(PhysOrg.com) -- A decade ago, Gnutella, Kazaa and other early peer-to-peer (P2P) systems showed that a decentralized approach to managing large-scale, widely distributed systems could offer many essential advantages compared to the traditional centralized approach. Since then, researchers have taken the decentralized design method far beyond music sharing, applying it to areas as diverse as database distribution and analysis of biological systems
In a new study, a team of researchers from the Italian research center CREATE-NET has outlined the ways in which decentralized, bottom-up design approaches could play a critical role in managing the complex, massive-scalenetworksthat are becoming more and more widespread. Systems such as the Internet and ubiquitous computing (in which computing extends beyond the desktop computer to become integrated into everyday objects) are two examples of these kinds of large-scale, dynamic systems that operate in open environments with many autonomous users and are constantly evolving.
In their study, the Italian team has discussed the essential features that a decentralized design approach needs in order to support these large-scale networks and provide the necessary degrees of reliability and dependability. As a case in point, they showed how these concepts could be applied to the management of the future generation of Smart Grids, characterized by the inclusion of a large number of distributed and/orrenewable energy sources. They call the resulting system theEnergyWeb, which, as coauthor Daniele Miorandi explains, depicts a future in which bidirectional flows of energy will resemble the way information and data is nowadays exchanged on the Web.
The key to the Energy Web design is the bottom-up approach, in which appropriate laws are implemented to allow desired global behaviors to emerge from only local interactions among individual components. In contrast to the traditional top-down approach, which focuses onperformance, the new approach focuses on reliability, stressing how to react to internal failures rather than attempting to avoid them. With reliability in mind, desired behaviors include the ability to self-adapt to unknown conditions, to self-heal in the case of failures, to learn from previous experiences, and to self-protect against external threats. These behaviors require that the system evolves through time in the midst of a changing environment that cannot be accounted for in advance - something that the deterministic approach of traditional methods does not allow for.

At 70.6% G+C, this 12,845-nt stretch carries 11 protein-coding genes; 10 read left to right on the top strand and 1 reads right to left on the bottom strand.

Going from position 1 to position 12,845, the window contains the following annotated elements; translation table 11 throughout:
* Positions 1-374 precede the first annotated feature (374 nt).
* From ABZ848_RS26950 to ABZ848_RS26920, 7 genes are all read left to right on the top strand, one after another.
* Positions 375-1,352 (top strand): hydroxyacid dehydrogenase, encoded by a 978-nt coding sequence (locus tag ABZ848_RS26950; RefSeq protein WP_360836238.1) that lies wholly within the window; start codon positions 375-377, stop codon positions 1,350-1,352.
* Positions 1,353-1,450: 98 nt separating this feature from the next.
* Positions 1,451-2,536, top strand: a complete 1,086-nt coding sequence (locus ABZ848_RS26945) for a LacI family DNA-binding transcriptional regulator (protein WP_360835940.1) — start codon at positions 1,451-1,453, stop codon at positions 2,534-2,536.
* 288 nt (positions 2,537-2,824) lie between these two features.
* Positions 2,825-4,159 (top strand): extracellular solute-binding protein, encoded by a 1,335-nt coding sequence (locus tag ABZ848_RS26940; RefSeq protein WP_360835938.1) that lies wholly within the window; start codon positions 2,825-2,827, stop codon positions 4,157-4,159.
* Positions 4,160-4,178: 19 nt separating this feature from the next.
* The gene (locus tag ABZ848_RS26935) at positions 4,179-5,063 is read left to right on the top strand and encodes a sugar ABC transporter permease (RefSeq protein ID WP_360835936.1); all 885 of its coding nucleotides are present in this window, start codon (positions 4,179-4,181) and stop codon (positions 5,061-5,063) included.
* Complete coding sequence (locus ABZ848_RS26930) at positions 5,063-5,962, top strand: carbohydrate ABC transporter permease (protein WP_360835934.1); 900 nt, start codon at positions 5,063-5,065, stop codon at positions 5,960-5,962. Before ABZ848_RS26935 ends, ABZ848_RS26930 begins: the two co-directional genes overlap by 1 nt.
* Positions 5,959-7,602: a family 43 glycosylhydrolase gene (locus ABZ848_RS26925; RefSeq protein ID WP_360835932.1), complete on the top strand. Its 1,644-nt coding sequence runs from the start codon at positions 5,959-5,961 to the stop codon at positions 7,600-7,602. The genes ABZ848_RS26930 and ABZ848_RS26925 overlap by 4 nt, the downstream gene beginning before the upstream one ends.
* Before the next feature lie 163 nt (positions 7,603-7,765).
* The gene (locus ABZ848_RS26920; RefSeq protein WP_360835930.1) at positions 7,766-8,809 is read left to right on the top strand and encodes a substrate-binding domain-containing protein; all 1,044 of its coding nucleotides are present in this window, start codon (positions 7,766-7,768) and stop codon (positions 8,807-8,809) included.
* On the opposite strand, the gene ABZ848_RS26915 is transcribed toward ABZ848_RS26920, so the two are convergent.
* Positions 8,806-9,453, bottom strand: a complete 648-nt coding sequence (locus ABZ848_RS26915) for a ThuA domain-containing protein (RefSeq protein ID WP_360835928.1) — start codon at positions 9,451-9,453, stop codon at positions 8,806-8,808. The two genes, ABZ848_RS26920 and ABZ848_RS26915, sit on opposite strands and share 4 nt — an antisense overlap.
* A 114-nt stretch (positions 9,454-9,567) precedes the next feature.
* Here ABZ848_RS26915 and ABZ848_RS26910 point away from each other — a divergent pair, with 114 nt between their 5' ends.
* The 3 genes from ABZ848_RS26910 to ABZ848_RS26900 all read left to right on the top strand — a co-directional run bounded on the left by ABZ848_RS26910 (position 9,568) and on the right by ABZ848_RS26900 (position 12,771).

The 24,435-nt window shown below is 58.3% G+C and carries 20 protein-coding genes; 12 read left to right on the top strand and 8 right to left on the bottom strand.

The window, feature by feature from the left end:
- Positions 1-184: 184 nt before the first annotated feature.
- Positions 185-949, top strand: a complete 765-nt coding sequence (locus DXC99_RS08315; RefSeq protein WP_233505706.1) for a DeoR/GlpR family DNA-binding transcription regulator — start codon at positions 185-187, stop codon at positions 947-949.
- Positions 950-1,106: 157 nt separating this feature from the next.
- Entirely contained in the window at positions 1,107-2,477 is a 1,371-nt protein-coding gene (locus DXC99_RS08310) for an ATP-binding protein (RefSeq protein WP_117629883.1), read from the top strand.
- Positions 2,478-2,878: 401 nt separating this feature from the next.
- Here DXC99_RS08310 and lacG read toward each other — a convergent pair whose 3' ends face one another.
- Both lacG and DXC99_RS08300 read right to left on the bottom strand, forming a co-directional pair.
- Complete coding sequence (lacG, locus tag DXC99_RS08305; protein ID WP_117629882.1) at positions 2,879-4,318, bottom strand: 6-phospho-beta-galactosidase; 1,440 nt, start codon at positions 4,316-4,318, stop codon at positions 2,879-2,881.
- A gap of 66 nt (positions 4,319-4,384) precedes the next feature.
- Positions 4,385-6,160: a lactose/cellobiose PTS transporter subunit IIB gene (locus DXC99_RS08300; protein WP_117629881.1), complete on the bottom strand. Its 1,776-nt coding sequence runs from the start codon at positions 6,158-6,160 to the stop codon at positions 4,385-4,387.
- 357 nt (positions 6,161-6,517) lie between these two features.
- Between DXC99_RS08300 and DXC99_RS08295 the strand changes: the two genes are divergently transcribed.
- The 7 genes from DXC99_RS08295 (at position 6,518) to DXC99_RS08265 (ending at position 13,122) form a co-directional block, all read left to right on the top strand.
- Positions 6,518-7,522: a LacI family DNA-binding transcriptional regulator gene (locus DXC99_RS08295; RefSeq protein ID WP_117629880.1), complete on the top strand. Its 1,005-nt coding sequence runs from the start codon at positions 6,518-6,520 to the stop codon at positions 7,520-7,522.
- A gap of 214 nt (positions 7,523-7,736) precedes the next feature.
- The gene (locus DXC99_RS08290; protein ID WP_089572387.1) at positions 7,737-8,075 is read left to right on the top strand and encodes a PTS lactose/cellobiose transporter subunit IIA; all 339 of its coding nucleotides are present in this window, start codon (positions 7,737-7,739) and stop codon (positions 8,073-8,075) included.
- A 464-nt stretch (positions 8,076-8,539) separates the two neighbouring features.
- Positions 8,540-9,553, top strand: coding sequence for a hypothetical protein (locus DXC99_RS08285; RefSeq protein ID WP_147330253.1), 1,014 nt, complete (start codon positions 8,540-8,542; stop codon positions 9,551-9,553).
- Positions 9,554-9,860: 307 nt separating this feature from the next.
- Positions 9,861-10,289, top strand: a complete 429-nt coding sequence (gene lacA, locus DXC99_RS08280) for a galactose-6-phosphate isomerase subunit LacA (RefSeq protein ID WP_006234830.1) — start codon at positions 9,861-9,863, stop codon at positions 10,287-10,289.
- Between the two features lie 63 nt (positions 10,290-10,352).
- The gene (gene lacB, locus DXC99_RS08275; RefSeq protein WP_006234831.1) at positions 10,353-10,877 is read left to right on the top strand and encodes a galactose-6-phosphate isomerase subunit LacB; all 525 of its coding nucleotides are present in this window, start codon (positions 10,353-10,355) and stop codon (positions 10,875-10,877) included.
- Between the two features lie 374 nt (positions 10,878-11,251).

When applying this approach to the future Energy Web, the researchers explained how mechanisms and methods should be tuned in order to meet the nature and functional constraints of energy transport and distribution systems. Unlike today’s highly centralized energy systems’ architecture, which for the most part consists of a few large power plants supplying energy to a large number of consumers, the future Energy Web is expected to consist of a very different framework. Large numbers of widely distributed, small-scale energy sources (such as wind turbines and solar panels), smart meters in homes that actively manage consumption, and the emergence of “energy prosumers” (citizens that both produce and consume energy) make the future Energy Web look much more similar to the Internet than to existing power grids. By carefully managing our future energy consumption, the researchers hope to bring about cost and energy savings, as well as a reduction in fossil-based energy production, by using a well-planned, decentralized approach.
More information:Iacopo Carreras, Daniele Miorandi, Regis Saint-Paul, and Imrich Chlamtac. “Bottom-Up Design Patterns and the Energy Web.”IEEE Transactions on Systems, Man, and Cybernetics - Part A: Systems and Humans.DOI:10.1109/TSMCA.2010.2048025